Another Wave of Change within Wisconsin DNR, Reorganization Afoot
It’s being called a “department strategic alignment effort” and comes after waves of change within Wisconsin’s Department of Natural Resources in recent months.
The state budget doled out staff cuts, including to the DNR’s science research team.
Now, the agency has announced a major reorganization. Governor Walker wants the DNR to become a customer-oriented team - for hunters and corporations alike.
WUWM requested an interview, but the agency’s new communication director, Jim Dick, said DNR leadership did not have time to talk, stating it “is booked for staff listening sessions around the state so we can fully explain to staff what the alignment is all about.”
Will Wawrzyn feels completely in the dark.
The recently retired fisheries biologist worked for the DNR for decades, spending most of his career tending the Milwaukee River basin.
He says as a fish expert, he was often asked to review permit applications. “It might be a proposed filling of a wetland, or modification of a stream channel, changes to a shoreline,” he says.
Wawrzyn says he and other DNR staff provided data and their experience in the field. “Individuals within the department who have more expertise in the effects on the fisheries is going to be, or the water quality is going to be going to be, threatened or endangered species,” he says.
Wawrzyn isn’t sure that policy will survive the DNR’s reorganization and that has him worried. “If that accommodation can still be made, going to the various programs within the department to get their input, it’s going to be very important,” he says.
Cheryl Nenn with Milwaukee Riverkeeper isn’t sure how partnerships with nonprofits like hers will shuffle out under the DNR’s new plan.
Riverkeeper is among groups that partner with the agency to monitor water quality on rivers, streams and lakes around the state. “In the last few years we’ve seen a real decline in communication between the agency and a lot of nonprofit groups trying to protect the environment. We’re having a real hard time getting information from the department, so I don’t know if that change is going to make that worse or better,” Nenn says.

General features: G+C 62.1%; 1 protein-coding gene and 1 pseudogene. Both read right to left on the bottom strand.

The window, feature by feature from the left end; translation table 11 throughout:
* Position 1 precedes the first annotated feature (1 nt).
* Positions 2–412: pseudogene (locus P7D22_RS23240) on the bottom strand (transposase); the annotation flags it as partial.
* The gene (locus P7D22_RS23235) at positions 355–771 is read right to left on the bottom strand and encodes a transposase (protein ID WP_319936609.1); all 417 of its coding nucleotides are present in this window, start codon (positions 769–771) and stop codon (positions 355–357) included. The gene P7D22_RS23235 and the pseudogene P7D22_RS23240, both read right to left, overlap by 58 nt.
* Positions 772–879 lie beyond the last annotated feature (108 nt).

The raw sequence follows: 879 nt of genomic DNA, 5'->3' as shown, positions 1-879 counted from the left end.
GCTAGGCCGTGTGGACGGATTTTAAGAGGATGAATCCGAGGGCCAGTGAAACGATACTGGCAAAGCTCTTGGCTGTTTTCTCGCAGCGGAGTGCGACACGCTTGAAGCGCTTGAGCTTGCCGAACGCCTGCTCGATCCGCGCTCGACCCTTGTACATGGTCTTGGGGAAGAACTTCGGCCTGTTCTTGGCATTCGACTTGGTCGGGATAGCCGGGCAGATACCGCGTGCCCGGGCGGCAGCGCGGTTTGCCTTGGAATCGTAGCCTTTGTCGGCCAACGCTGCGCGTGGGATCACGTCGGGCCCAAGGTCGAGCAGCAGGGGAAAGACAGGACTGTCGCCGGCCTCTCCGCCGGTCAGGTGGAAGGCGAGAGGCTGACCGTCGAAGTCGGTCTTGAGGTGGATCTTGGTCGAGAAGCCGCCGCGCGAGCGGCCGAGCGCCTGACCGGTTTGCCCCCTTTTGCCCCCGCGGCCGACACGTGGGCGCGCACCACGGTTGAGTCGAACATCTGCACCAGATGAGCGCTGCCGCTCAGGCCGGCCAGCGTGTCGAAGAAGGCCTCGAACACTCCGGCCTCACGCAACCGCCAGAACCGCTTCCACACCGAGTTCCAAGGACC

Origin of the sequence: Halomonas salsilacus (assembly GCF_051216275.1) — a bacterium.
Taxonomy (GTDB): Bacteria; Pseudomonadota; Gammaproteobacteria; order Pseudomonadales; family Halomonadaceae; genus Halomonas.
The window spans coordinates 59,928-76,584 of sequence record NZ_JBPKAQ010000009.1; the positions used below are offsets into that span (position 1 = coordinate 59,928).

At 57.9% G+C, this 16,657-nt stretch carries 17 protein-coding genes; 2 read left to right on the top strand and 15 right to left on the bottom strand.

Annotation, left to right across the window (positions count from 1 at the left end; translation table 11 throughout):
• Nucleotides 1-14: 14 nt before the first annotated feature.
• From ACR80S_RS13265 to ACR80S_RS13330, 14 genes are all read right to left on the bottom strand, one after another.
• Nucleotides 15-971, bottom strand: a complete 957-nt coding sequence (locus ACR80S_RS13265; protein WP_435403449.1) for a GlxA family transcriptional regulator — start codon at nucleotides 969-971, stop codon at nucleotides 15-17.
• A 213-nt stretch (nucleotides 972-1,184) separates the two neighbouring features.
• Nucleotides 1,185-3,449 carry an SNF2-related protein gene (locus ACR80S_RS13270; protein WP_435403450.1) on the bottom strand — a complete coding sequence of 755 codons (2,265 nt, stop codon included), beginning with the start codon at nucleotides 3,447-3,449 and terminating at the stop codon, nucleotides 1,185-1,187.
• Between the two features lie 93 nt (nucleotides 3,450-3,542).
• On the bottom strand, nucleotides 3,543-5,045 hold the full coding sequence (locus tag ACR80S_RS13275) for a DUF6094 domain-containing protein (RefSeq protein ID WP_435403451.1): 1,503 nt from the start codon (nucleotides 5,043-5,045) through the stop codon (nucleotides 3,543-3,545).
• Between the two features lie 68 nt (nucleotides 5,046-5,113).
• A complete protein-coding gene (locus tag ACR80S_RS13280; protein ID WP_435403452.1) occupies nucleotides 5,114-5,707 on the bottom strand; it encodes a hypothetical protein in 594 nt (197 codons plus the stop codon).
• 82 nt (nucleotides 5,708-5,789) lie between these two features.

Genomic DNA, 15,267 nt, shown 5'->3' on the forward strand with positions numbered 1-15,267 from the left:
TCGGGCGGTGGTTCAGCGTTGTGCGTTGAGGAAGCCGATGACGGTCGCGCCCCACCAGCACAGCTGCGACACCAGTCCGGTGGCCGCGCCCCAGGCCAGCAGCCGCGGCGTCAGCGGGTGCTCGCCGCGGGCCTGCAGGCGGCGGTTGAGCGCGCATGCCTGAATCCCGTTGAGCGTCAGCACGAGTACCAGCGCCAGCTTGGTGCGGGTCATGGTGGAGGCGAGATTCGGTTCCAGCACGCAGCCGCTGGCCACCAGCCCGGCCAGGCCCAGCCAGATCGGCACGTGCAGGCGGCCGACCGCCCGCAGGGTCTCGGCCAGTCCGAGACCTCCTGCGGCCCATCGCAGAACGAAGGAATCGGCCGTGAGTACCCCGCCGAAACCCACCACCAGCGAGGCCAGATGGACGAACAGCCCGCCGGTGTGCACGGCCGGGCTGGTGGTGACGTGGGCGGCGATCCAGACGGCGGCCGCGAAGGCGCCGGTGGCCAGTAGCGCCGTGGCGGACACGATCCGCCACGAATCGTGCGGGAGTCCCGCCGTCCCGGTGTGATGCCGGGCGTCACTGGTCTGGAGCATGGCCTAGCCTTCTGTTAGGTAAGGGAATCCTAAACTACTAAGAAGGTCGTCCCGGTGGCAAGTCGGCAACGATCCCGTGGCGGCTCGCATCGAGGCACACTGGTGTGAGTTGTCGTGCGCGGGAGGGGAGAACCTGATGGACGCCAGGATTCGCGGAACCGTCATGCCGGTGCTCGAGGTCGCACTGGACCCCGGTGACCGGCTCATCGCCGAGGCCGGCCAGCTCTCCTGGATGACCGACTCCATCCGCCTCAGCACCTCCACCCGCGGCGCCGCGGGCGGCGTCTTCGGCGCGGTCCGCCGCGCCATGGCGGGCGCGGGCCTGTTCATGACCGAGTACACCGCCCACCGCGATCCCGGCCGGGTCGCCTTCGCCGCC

Yet Scott Manley says he has no complaints or concerns. He’s VP of government relations with the Wisconsin Manufacturers & Commerce. Manley says putting air and water quality permitting under one administrative roof makes both resource management and business sense.
“A lot of our members have both water permit and air permits, and if they can go to a single division and get permits they need to operate, it’s going to function that much better and will likely lead to a reduction in the time businesses need to wait for their permits,” he says.
Manley thinks a streamlined permitting process could attract more companies to set up shop in the state. “How quickly they can get up and running with a new investment and regulatory permitting and the time it takes to get a permit, Is certainly a factor in that decision-making. So if Wisconsin can make the case that the investment should come here because we have a timely and efficient regulatory process that’s going to help us attract investments,” Manley says.
Meanwhile, David Clausen has a different take. He’s philosophical about structural changes to the DNR.
Clausen served on the Wisconsin’s Natural Resources Board from 2006 until 2013, including a term as its chair. “Every governor likes to remake things in their own image. Basically, it's one of those things governors get to do,” he says.
The public can comment – in writing - on the DNR’s reorganization. The deadline is tomorrow.
The Natural Resources Board will take up the restructuring at its meeting next Wednesday.